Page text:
I expected one of the main challenges for Samsung would be the number of lenses available for their NX system. If you compare the NX30 to the Nikon D5300, that's definitely true -- Nikon makes over 70 lenses for their SLR cameras. However, compared to other mirrorless camera systems, Samsung compares pretty well. They currently make 18 lenses by my count, including the new 16-50mm f/2-2.8, one of the fastest zoom lenses available. Sony has 17 E-mount lenses for their APS-C sensor mirrorless cameras. But they also have third-party lens options and adapters so you can use all of their DSLR lenses, as well. The Olympus and Panasonic Micro Four Thirds cameras share the same lens mount and have the most lens options of all the mirrorless cameras - over 40 available lenses between them and other members of the Micro Four Thirds organization. With an adapter, you can also use any of the many Four Thirds-mount DSLR lenses. So if lens options are your most important deciding factor, then the NX30 is up against some tough competition.
Samsung does hit many of the important marks with their 18 NX lenses. The NX lens lineup includes the aforementioned 16-50mm f/2-2.8 standard zoom, about ten primes, and an 18-200mm all-purpose/travel zoom. What they're missing is fast zooms -- both wide-angle and telephoto. Samsung has made a solid start but they need to add a fast-aperture wide-angle zoom and something like a 50-200mm f/2.8 -- especially if they want to attract photographers who are also looking at Nikon and Canon digital SLRs. For this review, I mostly used the 18-55 f/3.5-5.6 kit lens and 50-200mm f/4-5.6, and I'm quite happy with the photos I got with those two lenses. If I were to buy the NX30, I'd get the 18-200mm f/3.5-6.3 and the 16-50mm f/2-2.8. I think those two lenses would serve my needs pretty well. That said, I found the 18-55mm kit lens and the 50-200mm telephoto zoom were surprisingly good -- definitely a lot better than I expected.
As far as size goes, the NX30 is bigger than most comparably-priced mirrorless cameras -- especially the Olympus and Panasonic models. Because of their smaller Micro Four Thirds sensor, the Panasonic and Olympus lenses are smaller, making the whole system lighter and more compact. In my opinion, the NX30 is more of a DSLR replacement than a compact travel camera, although it is smaller and lighter than the vast majority of digital SLRs. In that respect, I think Samsung has done an excellent job with the NX30. It's quite a bit more portable than the average DSLR and offers excellent speed and quality at a competitive price point. Overall image quality is great, as is the low-light performance. And the video feature-set is excellent -- at least from this video hack's perspective. The only area where the NX30 falls short, in my opinion, is continuous auto focus. And that's just because I'm a serious sports shooter. Most photographers won't be as obsessed with continuous auto focus performance as I am. But if you are a sports photographer and need top notch continuous auto focus, digital SLRs are still where it's at.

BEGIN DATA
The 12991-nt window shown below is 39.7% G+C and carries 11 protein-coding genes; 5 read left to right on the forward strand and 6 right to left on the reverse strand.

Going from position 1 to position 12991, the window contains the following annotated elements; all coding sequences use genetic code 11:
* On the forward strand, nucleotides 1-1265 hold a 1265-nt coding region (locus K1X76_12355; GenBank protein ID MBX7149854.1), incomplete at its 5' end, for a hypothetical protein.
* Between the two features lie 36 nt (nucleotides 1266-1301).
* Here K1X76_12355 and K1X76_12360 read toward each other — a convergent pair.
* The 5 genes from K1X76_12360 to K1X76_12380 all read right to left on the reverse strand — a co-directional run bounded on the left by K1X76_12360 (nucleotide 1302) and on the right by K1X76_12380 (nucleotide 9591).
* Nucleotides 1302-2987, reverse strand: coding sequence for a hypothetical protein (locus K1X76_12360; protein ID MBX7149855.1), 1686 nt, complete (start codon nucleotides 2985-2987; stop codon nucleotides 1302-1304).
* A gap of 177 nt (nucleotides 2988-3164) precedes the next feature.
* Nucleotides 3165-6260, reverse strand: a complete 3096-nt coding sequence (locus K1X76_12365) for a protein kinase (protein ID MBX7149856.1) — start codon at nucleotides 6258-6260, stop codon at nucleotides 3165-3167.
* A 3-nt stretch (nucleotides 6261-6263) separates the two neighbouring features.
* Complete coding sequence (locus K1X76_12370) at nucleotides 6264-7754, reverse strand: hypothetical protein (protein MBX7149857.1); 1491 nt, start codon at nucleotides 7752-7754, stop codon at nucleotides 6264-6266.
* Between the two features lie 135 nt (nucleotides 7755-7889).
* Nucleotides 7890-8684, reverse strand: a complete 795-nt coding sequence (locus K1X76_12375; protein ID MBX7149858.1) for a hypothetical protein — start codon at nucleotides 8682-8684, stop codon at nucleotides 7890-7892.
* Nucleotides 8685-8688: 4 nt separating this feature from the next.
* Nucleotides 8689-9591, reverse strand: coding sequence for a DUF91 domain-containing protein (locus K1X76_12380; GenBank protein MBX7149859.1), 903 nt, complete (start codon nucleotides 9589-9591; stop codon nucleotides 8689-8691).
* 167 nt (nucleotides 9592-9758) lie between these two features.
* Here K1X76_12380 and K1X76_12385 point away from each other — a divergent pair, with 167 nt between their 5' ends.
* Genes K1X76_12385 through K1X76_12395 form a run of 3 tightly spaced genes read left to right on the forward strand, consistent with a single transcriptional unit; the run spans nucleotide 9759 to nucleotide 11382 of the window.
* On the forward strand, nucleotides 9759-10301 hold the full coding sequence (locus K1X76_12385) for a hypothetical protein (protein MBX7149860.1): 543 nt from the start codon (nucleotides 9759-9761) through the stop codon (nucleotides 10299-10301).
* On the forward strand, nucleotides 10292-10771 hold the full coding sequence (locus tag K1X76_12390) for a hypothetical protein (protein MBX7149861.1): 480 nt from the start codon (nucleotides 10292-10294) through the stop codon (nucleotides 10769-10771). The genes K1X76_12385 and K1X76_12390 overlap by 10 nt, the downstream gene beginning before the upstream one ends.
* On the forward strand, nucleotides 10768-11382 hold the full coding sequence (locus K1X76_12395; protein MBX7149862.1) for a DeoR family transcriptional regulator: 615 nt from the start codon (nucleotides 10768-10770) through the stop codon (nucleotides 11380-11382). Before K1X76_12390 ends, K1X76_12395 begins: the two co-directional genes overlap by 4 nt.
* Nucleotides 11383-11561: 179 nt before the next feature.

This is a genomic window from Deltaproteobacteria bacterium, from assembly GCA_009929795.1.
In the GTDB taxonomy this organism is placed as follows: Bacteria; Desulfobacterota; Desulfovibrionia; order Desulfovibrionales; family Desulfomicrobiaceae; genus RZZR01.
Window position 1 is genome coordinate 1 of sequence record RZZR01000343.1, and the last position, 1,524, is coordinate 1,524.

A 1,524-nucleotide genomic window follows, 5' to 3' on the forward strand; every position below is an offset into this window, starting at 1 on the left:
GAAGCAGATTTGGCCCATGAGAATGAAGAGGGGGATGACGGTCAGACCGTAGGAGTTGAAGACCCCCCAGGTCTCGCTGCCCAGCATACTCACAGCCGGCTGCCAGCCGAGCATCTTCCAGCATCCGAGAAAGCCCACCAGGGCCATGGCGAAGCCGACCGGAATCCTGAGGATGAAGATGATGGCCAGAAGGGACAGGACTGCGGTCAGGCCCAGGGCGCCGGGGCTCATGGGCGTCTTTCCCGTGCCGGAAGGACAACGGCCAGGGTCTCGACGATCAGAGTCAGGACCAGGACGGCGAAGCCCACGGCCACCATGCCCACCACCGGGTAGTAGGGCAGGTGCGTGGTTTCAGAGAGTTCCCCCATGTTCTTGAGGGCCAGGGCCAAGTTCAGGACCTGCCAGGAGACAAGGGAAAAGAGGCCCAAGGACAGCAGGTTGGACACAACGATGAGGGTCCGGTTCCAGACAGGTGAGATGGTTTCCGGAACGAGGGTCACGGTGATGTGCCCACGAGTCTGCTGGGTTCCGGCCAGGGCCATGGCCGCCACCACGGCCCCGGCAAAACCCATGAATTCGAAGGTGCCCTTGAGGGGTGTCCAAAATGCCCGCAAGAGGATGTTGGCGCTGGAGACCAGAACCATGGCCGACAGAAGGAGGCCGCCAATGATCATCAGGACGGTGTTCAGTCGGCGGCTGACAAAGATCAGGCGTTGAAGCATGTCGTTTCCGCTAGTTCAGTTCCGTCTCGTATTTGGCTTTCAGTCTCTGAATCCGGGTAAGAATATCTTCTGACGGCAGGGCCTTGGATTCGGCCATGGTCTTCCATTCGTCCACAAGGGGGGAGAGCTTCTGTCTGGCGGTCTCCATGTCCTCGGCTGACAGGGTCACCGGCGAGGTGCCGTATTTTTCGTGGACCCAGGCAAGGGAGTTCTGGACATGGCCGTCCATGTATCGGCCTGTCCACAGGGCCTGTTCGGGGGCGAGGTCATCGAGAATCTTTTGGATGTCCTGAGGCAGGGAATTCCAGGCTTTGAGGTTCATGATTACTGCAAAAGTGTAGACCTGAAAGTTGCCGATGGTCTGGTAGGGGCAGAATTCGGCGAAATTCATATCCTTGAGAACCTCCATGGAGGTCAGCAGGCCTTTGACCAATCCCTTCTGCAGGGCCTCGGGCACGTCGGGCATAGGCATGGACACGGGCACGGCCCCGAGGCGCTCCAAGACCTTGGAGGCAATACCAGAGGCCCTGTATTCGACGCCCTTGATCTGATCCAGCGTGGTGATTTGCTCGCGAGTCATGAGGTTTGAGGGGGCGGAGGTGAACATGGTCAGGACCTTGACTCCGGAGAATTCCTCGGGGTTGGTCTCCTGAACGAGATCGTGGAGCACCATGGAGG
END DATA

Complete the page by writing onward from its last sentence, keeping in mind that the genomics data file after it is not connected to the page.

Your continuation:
Final Thoughts on the Samsung NX30
It's easy to get lost in the nitty-gritty details when writing a review. I had a couple of issues with the Samsung NX30 but when I step back and look at all the photos I took with it, I feel very good about the camera. The NX30 helped me make some great photos! The sensor delivers beautiful image quality in most circumstances, the 9 frames per second burst is excellent for shooting action, I love the built-in Wi-Fi, and the compact body makes it easy to take the camera everywhere.
Ultimately, I come away from this review impressed, and I think Samsung's NX mirrorless camera line deserves more attention. The NX30 is a great alternative to entry-level and mid-range DSLRs, and a solid mirrorless option. It has competitive image quality, better features and great performance compared to most comparably-priced cameras. It may not have the brand-appeal or pedigree of some other mirrorless cameras, but the NX30 is certainly a worthy option.
Note: For details, test results, and analysis of the many tests done with this camera, please click on the tabs at the beginning of the review or below.